Most DNA and cell-based repositories keep their samples in -80°C freezers, but frozen collections of sperm, oocytes and embryos tend to use liquid nitrogen freezers that run at -196°C. Samples are maintained inside a variety of containers, including 0.25ml and 0.5ml plastic straws that are sealed at both ends, or screw-top cryotubes. Sample identification is vital and, although the containers are both labelled and colour-coded, precautions must be taken to avoid misidentifying and losing them.
Keeping track of samples through good database management is clearly essential and, given that many samples are probably from wild species, unambiguous genetic identification is crucial. It is not sufficient, for example, to classify a semen sample as having been obtained from an animal such as a Dorcas gazelle (Gazella dorcas); there are at least six subspecies whose coat colourings differ depending on their geographical origin, and future conservationists would want to match the origins of males and females if possible. Knowing this level of detail is extremely important; moreover, as phylogenetic classifications are sometimes revised in the light of new knowledge, the information systems have to be kept up to date.
Breakage of sample containers within liquid nitrogen storage is rare, but has to be treated seriously if it occurs. If contents are lost into the liquid nitrogen phase, bacteria and viruses are likely to be released into the liquid nitrogen itself, with the possibility of cross-contaminating other samples. This problem has been recognised relatively recently and there is a growing trend against immersing samples into the liquid phase, keeping the sample tubes instead in the dry, vapour phase of cold nitrogen. Biosecurity has to be a priority for all GRBs, especially as liquid nitrogen is usually not sterile – in fact, immersion in liquid nitrogen is an excellent way to preserve microorganisms.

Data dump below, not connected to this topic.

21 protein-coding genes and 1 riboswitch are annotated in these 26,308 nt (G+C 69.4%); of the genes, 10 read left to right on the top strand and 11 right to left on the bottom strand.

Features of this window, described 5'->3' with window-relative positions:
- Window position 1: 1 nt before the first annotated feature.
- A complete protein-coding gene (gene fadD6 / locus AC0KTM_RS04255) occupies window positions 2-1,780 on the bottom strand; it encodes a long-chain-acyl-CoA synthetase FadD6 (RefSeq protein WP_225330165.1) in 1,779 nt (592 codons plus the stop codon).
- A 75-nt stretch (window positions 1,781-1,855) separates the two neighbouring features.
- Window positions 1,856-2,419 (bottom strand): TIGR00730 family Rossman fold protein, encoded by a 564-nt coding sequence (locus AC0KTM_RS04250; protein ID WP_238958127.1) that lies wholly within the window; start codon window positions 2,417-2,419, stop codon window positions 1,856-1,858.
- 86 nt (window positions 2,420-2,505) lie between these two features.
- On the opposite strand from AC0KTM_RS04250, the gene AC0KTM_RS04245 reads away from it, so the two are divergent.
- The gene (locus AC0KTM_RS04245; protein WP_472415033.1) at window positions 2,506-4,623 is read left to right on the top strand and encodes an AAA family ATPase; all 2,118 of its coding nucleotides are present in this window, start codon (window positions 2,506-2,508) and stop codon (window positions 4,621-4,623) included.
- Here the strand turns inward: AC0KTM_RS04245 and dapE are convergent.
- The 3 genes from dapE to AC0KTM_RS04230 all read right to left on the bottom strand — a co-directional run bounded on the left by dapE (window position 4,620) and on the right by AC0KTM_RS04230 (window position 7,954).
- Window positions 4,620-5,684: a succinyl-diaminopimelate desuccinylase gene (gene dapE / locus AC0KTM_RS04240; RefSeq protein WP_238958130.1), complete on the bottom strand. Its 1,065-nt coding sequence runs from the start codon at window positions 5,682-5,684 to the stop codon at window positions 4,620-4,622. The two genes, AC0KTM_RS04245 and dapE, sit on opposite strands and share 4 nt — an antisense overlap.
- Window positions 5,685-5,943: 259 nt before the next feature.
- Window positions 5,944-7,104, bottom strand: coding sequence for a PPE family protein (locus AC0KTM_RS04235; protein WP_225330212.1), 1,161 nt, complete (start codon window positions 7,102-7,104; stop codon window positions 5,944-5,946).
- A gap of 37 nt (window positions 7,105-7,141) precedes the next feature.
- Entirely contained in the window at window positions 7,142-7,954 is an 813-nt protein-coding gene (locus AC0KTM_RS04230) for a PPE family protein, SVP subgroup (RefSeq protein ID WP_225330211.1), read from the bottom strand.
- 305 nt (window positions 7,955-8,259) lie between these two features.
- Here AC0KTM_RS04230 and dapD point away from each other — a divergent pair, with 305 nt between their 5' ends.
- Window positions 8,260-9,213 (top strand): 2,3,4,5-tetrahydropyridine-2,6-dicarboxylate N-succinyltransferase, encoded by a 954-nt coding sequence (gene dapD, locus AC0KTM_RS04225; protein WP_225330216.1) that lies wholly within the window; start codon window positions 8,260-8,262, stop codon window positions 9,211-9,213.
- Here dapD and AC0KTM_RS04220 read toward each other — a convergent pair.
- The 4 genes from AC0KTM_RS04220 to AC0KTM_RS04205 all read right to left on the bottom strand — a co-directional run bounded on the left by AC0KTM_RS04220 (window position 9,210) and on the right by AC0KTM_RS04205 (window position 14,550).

Organisations aiming to maintain banks of viable samples have to guard against the risk that storage containers might fail unexpectedly, or of damage by flood or fire. Keeping duplicate samples offsite is a sensible precaution but is an open-ended expense. San Diego Zoo’s ‘frozen zoo’, which may be regarded as the world’s largest collection of wildlife-derived viable cells, sperm and embryos, is one institution that has taken this risk seriously and holds a duplicate collection offsite.